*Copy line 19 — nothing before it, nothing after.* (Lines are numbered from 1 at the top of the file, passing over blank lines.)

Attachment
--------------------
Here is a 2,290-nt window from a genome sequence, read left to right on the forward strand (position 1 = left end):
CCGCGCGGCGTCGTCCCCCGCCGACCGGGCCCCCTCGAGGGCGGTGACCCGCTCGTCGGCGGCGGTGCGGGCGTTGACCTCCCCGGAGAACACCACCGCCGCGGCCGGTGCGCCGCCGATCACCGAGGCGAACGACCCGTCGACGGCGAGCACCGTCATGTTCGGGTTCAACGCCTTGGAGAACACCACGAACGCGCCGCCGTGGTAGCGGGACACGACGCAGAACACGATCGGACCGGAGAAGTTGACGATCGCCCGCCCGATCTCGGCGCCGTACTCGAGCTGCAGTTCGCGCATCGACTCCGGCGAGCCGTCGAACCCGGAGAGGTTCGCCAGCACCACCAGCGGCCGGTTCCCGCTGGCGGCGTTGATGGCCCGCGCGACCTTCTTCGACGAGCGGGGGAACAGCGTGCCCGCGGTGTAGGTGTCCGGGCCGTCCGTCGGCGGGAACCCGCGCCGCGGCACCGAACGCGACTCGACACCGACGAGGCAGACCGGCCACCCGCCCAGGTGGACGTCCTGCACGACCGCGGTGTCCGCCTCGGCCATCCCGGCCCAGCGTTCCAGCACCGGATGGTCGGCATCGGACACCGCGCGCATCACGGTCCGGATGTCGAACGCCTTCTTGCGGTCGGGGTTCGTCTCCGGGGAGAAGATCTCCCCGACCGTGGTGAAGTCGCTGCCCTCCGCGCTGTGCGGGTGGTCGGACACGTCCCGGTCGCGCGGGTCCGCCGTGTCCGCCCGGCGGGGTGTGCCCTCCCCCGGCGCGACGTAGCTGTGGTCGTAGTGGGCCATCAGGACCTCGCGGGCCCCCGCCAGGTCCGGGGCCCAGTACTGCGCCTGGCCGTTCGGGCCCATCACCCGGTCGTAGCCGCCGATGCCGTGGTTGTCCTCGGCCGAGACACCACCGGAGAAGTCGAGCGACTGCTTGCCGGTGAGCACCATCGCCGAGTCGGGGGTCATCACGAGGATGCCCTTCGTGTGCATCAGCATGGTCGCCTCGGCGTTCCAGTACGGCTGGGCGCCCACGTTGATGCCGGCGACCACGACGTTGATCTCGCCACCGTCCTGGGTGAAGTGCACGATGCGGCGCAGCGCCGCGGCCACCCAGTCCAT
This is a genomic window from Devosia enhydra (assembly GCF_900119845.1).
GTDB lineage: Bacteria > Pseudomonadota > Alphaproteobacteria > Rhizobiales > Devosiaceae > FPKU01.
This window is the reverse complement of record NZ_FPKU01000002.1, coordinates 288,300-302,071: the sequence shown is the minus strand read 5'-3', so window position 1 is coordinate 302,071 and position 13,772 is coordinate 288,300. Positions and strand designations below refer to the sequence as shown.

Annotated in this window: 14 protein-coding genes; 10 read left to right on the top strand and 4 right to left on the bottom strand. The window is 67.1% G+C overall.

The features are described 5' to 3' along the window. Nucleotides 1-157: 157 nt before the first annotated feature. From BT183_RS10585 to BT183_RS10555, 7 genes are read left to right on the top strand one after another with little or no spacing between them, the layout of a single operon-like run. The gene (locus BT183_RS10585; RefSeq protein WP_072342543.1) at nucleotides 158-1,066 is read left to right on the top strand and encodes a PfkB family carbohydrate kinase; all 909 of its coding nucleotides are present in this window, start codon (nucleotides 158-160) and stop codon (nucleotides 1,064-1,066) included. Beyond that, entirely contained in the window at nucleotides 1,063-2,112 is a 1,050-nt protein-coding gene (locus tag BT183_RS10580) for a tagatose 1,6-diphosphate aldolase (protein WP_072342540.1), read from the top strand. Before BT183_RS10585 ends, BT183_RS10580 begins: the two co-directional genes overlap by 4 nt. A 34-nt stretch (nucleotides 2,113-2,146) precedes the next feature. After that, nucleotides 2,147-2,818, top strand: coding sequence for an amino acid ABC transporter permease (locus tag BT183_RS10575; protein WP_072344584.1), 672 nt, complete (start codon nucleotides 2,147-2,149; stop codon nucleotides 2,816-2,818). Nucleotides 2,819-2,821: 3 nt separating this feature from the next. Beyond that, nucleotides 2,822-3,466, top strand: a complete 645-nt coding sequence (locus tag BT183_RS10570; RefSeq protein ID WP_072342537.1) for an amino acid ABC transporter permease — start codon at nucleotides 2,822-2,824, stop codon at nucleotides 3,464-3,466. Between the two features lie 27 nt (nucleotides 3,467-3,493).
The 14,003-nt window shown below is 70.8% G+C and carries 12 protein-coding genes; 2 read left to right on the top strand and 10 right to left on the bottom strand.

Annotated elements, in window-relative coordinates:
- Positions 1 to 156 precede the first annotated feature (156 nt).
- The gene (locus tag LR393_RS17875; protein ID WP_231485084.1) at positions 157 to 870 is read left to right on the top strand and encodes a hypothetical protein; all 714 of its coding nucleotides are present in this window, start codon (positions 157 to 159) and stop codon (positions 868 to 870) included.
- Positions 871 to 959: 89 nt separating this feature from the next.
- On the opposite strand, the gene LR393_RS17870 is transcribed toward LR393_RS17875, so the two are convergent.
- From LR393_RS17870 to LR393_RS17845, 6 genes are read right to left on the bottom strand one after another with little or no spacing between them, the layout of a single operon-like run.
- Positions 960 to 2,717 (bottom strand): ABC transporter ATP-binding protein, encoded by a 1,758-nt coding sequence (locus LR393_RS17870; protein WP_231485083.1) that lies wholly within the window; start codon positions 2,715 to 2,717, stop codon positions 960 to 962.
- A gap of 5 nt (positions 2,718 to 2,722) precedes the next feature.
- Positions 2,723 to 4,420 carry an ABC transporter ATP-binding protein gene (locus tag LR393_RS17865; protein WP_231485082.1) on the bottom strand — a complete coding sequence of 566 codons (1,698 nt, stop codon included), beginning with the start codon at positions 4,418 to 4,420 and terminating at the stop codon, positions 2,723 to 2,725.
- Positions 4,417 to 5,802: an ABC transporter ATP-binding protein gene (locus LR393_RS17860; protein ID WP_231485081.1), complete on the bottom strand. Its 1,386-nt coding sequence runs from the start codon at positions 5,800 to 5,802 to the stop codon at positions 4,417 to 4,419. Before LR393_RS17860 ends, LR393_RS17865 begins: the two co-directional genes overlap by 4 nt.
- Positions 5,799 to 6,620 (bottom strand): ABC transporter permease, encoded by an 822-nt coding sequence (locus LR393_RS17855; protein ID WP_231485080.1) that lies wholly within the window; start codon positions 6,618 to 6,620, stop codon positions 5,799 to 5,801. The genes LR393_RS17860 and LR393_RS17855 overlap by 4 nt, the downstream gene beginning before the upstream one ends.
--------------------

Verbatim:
- Positions 5,799 to 6,620 (bottom strand): ABC transporter permease, encoded by an 822-nt coding sequence (locus LR393_RS17855; protein ID WP_231485080.1) that lies wholly within the window; start codon positions 6,618 to 6,620, stop codon positions 5,799 to 5,801. The genes LR393_RS17860 and LR393_RS17855 overlap by 4 nt, the downstream gene beginning before the upstream one ends.